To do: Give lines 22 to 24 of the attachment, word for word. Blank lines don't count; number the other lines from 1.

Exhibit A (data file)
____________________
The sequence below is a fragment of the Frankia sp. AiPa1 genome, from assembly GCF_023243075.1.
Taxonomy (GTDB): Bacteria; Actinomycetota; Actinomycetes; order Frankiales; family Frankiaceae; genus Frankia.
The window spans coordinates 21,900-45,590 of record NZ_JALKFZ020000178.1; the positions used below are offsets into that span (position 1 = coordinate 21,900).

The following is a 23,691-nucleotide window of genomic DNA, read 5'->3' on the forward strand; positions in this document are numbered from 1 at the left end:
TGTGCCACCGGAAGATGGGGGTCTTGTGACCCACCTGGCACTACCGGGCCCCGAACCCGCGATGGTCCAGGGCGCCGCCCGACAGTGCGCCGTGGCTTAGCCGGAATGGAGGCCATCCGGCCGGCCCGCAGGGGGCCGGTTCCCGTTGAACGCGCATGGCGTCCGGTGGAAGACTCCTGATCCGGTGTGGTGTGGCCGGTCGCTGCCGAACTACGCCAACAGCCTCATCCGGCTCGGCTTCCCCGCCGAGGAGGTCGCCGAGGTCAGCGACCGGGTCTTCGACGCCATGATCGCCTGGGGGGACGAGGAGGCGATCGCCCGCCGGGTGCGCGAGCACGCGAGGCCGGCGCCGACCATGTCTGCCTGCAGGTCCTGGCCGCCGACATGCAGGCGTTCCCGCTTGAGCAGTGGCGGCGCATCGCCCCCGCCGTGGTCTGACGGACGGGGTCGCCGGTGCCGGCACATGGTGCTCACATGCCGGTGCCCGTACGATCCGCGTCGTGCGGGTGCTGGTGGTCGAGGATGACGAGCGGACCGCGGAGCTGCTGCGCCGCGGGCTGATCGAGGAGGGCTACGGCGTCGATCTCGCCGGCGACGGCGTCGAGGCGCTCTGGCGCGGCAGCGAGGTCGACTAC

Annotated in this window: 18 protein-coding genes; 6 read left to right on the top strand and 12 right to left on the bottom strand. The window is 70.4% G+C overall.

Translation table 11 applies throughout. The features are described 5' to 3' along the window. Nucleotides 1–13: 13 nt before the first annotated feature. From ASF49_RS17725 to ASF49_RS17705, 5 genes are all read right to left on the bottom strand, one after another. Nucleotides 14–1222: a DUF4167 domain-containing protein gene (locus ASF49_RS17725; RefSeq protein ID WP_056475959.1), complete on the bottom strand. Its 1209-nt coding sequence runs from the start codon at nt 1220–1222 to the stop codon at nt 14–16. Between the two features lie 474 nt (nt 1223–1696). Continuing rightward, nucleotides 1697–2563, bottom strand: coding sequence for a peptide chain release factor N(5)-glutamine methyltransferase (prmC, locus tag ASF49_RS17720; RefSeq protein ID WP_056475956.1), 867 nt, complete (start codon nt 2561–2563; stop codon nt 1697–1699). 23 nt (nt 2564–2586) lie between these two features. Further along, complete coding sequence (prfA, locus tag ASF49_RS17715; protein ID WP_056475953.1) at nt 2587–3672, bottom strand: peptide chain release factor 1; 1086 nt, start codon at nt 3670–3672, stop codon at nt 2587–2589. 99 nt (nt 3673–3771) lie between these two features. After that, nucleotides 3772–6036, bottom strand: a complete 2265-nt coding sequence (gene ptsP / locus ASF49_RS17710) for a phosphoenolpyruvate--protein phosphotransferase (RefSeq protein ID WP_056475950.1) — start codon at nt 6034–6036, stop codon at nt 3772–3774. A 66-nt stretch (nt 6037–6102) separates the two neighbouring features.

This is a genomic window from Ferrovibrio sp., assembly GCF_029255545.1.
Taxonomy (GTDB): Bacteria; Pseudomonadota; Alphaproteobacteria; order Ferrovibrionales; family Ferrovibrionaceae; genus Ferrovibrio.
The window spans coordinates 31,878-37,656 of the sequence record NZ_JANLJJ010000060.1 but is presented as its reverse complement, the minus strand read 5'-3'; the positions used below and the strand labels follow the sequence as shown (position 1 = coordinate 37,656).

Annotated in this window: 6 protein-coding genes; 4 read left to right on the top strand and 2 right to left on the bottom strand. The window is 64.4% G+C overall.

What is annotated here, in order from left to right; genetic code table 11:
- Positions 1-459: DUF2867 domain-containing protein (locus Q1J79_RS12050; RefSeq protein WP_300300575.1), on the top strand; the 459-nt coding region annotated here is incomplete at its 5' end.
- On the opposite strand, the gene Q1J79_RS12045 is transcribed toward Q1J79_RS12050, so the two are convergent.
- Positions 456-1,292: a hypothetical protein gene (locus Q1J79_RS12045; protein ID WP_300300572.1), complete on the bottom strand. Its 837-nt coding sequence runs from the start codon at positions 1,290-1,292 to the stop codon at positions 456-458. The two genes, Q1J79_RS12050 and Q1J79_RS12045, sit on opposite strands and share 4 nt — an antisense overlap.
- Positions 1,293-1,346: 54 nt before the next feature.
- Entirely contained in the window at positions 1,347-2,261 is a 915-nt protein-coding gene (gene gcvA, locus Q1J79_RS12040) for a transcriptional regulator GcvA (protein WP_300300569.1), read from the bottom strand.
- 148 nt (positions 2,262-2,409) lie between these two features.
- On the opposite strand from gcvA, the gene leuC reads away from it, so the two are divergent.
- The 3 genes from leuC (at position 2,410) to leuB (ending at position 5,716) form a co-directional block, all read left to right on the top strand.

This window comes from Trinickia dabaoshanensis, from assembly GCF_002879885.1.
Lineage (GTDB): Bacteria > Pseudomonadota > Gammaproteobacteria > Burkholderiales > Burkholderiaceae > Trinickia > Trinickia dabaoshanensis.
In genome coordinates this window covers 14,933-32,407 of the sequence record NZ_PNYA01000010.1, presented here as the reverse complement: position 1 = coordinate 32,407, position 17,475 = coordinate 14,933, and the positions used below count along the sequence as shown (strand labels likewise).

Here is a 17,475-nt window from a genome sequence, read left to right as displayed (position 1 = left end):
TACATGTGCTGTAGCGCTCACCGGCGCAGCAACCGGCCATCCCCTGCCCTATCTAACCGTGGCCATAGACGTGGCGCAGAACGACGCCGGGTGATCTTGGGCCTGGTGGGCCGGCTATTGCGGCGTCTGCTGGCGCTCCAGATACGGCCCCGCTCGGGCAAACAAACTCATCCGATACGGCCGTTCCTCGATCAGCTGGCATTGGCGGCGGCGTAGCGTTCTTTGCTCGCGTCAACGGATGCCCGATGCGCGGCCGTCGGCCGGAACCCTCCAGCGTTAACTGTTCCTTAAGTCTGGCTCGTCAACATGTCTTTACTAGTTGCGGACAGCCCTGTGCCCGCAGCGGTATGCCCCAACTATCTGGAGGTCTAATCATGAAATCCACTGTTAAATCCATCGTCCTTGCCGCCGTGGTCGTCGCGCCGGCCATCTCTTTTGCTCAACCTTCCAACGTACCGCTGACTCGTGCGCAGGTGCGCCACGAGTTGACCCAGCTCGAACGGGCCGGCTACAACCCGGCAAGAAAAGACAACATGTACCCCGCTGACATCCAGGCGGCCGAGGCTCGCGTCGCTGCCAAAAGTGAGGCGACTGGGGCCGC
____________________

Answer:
Lineage (GTDB): Bacteria > Pseudomonadota > Gammaproteobacteria > Burkholderiales > Burkholderiaceae > Trinickia > Trinickia dabaoshanensis.
In genome coordinates this window covers 14,933-32,407 of the sequence record NZ_PNYA01000010.1, presented here as the reverse complement: position 1 = coordinate 32,407, position 17,475 = coordinate 14,933, and the positions used below count along the sequence as shown (strand labels likewise).

Here is a 17,475-nt window from a genome sequence, read left to right as displayed (position 1 = left end):